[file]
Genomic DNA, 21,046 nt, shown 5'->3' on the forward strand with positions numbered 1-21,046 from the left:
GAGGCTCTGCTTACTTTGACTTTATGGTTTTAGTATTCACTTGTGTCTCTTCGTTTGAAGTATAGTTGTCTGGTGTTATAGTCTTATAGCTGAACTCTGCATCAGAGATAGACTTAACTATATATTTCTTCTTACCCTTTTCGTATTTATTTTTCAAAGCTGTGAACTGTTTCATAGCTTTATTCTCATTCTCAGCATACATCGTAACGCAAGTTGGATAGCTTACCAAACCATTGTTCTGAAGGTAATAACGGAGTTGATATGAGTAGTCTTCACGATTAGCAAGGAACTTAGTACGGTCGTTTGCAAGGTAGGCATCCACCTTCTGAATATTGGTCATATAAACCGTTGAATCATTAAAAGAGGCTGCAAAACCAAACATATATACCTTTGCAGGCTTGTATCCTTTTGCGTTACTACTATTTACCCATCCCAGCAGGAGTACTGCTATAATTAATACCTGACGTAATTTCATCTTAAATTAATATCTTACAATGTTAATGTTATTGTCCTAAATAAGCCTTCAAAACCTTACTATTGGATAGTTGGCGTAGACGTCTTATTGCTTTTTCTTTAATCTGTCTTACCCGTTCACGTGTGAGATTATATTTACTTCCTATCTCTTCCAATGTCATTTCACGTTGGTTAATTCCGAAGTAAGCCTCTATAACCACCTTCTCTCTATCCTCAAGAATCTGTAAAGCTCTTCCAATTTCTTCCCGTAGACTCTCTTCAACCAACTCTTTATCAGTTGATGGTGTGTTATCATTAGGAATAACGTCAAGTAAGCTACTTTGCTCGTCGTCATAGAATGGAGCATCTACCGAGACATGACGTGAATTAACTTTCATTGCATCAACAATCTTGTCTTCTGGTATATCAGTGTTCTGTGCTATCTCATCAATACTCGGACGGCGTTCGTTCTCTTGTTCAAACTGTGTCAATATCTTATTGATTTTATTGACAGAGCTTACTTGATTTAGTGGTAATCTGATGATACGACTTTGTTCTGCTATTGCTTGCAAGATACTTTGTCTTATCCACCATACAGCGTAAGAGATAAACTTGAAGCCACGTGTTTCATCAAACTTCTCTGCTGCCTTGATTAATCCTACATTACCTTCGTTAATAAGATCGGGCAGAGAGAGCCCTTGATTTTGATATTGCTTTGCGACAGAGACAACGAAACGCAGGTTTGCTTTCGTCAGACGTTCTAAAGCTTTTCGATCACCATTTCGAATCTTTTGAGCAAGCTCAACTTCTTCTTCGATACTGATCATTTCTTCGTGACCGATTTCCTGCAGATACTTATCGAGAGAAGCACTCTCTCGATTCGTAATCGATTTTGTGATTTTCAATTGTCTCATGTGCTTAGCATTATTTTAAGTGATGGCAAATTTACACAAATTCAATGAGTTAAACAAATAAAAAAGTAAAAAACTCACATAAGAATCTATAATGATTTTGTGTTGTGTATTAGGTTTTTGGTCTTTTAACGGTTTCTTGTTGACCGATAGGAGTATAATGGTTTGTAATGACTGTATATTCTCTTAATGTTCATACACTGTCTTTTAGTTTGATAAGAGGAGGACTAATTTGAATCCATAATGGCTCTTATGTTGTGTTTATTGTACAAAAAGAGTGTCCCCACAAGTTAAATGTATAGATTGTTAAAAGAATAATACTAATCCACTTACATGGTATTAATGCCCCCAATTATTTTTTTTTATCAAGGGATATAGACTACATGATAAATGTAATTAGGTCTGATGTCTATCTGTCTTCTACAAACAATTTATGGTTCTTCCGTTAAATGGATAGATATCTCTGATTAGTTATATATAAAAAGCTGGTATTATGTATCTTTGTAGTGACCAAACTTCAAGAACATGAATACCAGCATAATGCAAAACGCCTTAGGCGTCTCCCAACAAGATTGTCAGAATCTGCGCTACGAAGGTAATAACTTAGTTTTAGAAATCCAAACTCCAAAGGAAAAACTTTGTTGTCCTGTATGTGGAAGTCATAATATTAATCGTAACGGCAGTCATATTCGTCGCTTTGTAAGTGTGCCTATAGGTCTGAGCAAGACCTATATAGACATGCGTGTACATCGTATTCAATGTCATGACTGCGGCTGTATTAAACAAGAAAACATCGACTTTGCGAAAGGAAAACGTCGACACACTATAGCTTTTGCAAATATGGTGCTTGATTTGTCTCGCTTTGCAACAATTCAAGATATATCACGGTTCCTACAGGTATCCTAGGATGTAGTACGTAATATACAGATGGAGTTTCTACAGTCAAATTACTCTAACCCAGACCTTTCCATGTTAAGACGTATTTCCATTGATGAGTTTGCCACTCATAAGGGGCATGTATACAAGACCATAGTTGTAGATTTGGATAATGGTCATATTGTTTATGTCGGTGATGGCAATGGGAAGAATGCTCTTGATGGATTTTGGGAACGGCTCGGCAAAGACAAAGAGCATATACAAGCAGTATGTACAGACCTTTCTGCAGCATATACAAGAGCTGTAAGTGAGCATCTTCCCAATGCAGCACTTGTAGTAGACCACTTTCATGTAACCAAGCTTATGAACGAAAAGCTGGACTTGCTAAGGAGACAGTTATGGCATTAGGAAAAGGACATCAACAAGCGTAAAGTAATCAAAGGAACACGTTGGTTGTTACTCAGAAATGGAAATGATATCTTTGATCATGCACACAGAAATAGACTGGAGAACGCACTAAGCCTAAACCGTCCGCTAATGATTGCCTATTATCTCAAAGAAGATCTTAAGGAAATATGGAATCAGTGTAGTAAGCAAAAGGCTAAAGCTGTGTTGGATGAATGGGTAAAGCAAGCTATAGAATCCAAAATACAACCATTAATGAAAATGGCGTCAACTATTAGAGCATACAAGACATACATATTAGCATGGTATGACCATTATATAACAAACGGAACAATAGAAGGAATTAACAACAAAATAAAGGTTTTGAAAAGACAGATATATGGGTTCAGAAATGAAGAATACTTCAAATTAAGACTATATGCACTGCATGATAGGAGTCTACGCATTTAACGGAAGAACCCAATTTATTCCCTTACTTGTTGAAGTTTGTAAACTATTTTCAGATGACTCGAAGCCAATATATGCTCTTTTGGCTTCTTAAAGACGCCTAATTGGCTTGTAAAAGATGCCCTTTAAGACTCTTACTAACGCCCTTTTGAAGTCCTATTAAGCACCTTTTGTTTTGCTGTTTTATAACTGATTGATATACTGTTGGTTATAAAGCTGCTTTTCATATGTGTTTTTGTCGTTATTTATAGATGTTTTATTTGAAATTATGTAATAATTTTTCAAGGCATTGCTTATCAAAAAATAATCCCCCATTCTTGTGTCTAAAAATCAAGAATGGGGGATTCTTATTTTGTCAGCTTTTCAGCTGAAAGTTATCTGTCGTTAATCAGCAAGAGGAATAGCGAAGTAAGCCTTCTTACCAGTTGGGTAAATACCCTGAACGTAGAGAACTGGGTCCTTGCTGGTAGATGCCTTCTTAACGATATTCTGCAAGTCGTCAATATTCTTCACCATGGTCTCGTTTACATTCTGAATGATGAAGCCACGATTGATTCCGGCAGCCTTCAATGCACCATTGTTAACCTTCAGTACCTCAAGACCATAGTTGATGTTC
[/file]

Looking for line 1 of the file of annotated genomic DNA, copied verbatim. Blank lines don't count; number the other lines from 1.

Genomic DNA, 21,046 nt, shown 5'->3' on the forward strand with positions numbered 1-21,046 from the left: